An exciting enough read, but certainly not one of Grisham’s best. When you are such a prolific novelist, I imagine it is hard to top some of your most popular works. This was still entertaining and a good choice if you need to kill some time, but to really see Grisham shine, you may want consider A Time to Kill or The Confession.
In The Racketeer, attorney Malcolm Bannister is serving a ten-year sentence at Frostburg, a federal prison in Virginia, for unknowingly laundering money on behalf of a shady client. He is the librarian and a lawyer who has been known to get a fellow inmate out of prison a time or two through loopholes he discovers.
While in prison, Bannister learns from the papers that federal judge Ray Fawcett and his secretary have been violently murdered at the judge’s lakeside cabin and that his safe has been broken into. The FBI have no motive, no suspect, and no leads. Enter Rule 35, which allows for a prison sentence to be reduced if a inmate provides government assistance in convicting another person.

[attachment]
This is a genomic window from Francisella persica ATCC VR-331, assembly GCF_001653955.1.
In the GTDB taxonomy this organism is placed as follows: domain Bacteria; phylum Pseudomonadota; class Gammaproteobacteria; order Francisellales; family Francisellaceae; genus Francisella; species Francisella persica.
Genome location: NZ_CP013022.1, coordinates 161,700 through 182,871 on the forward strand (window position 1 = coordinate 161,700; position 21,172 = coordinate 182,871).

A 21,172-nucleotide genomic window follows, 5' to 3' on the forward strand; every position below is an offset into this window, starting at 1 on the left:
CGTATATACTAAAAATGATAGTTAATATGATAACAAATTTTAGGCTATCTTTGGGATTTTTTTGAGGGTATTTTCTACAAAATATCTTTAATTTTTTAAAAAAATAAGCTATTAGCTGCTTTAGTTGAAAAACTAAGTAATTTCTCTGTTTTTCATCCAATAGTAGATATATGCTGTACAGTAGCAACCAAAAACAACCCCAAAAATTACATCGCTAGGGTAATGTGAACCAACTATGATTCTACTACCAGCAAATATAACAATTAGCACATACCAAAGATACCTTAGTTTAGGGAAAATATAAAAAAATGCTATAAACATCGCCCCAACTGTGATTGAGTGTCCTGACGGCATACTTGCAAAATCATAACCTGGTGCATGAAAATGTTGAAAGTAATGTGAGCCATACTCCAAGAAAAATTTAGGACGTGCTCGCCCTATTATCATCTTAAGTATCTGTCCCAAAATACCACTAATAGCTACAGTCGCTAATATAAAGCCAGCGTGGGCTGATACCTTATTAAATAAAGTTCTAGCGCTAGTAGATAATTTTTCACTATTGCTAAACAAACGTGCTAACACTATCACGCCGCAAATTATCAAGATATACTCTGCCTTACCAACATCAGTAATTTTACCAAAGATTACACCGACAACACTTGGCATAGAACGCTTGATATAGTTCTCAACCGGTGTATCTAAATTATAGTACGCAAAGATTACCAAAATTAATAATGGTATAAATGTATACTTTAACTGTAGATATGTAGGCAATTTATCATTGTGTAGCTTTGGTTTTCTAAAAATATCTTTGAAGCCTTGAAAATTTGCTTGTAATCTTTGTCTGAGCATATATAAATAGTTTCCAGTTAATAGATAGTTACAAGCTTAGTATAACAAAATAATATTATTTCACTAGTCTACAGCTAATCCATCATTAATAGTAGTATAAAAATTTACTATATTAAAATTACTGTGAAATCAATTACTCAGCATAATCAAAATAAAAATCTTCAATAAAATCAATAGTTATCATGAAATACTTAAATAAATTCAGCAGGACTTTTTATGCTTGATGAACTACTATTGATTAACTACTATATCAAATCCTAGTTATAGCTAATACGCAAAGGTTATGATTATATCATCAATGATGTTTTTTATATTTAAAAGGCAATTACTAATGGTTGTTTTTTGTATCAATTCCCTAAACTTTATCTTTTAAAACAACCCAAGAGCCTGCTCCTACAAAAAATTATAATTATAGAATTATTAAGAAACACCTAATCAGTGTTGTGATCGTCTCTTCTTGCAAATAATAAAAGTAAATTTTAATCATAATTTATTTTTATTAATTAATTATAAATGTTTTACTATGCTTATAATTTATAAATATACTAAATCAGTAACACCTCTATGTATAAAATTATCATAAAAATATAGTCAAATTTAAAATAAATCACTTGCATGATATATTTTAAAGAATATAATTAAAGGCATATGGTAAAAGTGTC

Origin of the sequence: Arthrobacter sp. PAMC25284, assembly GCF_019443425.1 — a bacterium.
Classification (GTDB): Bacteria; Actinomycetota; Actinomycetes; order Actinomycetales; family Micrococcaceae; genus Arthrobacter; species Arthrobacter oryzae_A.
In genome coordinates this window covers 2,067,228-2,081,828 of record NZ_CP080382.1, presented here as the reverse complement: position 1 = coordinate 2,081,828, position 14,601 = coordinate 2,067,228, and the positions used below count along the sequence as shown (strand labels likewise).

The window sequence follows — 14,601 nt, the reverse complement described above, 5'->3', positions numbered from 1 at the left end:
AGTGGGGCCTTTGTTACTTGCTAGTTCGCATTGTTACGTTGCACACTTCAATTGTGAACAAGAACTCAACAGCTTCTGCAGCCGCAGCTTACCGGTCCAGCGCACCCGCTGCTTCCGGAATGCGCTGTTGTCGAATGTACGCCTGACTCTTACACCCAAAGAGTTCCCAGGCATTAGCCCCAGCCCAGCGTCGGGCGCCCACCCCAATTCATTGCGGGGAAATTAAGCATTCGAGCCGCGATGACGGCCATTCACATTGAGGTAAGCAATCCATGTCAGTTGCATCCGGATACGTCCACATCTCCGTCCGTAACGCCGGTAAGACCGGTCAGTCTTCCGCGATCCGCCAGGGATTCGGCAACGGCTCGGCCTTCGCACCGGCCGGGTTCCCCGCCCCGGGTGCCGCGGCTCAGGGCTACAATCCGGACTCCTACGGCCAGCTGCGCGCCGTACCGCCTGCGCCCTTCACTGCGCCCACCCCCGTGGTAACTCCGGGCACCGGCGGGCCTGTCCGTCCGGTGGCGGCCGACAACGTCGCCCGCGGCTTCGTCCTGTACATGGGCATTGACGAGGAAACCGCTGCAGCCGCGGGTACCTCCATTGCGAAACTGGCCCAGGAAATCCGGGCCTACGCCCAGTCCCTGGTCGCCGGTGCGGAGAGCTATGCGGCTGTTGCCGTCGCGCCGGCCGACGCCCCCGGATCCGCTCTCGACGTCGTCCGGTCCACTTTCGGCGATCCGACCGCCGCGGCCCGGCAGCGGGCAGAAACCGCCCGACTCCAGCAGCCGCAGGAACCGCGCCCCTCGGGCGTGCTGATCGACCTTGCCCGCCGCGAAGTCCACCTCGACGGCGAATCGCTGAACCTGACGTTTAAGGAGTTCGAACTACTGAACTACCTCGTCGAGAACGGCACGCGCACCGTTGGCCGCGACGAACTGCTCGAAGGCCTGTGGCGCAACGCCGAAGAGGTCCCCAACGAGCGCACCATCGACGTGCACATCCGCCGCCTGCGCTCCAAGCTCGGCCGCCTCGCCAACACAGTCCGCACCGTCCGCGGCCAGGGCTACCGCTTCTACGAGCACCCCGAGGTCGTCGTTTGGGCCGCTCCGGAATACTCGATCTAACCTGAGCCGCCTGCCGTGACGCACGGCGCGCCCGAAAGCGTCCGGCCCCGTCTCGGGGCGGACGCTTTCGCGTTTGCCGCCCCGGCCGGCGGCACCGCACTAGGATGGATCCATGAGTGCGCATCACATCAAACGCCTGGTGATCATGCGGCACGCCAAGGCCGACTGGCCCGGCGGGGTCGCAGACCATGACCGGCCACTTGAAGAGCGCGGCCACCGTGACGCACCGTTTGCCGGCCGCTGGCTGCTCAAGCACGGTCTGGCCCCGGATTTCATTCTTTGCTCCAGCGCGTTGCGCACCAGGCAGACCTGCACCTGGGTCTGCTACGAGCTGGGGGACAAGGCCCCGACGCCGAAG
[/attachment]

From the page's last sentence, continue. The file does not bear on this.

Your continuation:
Bannister claims that he knows the identity of the killer and will offer this information up if he can be a free man, have his face altered through plastic surgery as protection from the killer, and be granted a new life under witness protection. After several negotiations, the FBI complies, but the reader soon learns that Bannister has more up his sleeve than what he is telling the Feds.
I liked that you never really knew what Bannister was up to until the very end, and Grisham again proves that he is at adept at using the intricacies of our law as the foundation for an engrossing story.